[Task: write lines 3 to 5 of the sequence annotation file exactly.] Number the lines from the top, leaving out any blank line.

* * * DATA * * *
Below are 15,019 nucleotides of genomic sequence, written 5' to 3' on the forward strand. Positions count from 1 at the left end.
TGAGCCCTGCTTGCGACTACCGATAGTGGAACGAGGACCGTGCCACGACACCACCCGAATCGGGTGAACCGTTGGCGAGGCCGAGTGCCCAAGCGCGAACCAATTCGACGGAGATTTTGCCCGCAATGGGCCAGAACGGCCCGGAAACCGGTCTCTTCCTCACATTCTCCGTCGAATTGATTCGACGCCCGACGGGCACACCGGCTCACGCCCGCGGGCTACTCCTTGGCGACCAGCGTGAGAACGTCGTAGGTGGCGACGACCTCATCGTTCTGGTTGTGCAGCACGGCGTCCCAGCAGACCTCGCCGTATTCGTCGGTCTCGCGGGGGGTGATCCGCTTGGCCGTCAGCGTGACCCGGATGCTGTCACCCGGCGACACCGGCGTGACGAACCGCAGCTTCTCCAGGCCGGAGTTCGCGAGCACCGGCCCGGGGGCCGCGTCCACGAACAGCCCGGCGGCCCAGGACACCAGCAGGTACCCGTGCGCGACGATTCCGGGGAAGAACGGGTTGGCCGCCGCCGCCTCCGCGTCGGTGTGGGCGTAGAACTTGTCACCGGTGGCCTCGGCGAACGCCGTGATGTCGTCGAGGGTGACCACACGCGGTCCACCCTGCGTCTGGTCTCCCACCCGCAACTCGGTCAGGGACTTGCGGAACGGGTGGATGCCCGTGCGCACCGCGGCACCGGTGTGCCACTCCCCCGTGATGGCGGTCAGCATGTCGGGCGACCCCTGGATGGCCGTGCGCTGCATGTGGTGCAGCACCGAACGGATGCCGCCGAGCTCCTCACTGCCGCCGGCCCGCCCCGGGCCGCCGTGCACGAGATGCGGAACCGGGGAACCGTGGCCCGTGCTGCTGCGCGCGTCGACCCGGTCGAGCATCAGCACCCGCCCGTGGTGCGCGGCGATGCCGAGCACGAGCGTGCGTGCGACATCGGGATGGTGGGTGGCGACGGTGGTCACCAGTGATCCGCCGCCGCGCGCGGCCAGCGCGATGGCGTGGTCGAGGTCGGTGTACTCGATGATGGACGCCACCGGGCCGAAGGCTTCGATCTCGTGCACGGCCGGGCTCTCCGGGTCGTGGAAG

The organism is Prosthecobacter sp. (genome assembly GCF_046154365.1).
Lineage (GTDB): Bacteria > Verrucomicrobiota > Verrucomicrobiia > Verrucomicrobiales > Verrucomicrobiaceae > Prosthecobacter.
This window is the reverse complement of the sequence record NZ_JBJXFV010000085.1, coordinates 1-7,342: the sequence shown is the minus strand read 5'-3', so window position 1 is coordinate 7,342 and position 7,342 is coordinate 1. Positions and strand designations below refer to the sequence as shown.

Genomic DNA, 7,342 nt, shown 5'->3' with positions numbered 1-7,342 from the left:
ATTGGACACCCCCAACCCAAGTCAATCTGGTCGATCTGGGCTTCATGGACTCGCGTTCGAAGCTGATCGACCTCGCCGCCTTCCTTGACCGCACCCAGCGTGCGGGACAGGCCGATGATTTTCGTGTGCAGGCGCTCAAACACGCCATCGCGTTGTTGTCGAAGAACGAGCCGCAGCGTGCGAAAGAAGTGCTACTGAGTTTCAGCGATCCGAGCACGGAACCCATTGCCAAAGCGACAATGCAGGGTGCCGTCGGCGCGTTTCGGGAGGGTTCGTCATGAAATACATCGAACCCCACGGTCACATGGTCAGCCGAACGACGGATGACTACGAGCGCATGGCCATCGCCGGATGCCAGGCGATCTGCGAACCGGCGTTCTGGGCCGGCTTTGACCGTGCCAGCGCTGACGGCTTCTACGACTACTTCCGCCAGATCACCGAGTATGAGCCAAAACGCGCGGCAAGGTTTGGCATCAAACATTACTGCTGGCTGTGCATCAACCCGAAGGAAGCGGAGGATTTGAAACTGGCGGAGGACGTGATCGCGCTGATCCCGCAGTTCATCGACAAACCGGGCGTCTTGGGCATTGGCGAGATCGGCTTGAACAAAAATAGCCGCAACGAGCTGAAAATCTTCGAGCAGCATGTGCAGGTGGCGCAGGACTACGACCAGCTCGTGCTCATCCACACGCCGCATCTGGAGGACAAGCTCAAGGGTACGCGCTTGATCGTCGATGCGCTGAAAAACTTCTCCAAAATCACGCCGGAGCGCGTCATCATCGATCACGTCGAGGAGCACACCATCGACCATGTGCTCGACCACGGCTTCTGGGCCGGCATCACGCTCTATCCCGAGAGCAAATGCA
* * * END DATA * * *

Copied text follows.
The organism is Prosthecobacter sp. (genome assembly GCF_046154365.1).
Lineage (GTDB): Bacteria > Verrucomicrobiota > Verrucomicrobiia > Verrucomicrobiales > Verrucomicrobiaceae > Prosthecobacter.
This window is the reverse complement of the sequence record NZ_JBJXFV010000085.1, coordinates 1-7,342: the sequence shown is the minus strand read 5'-3', so window position 1 is coordinate 7,342 and position 7,342 is coordinate 1. Positions and strand designations below refer to the sequence as shown.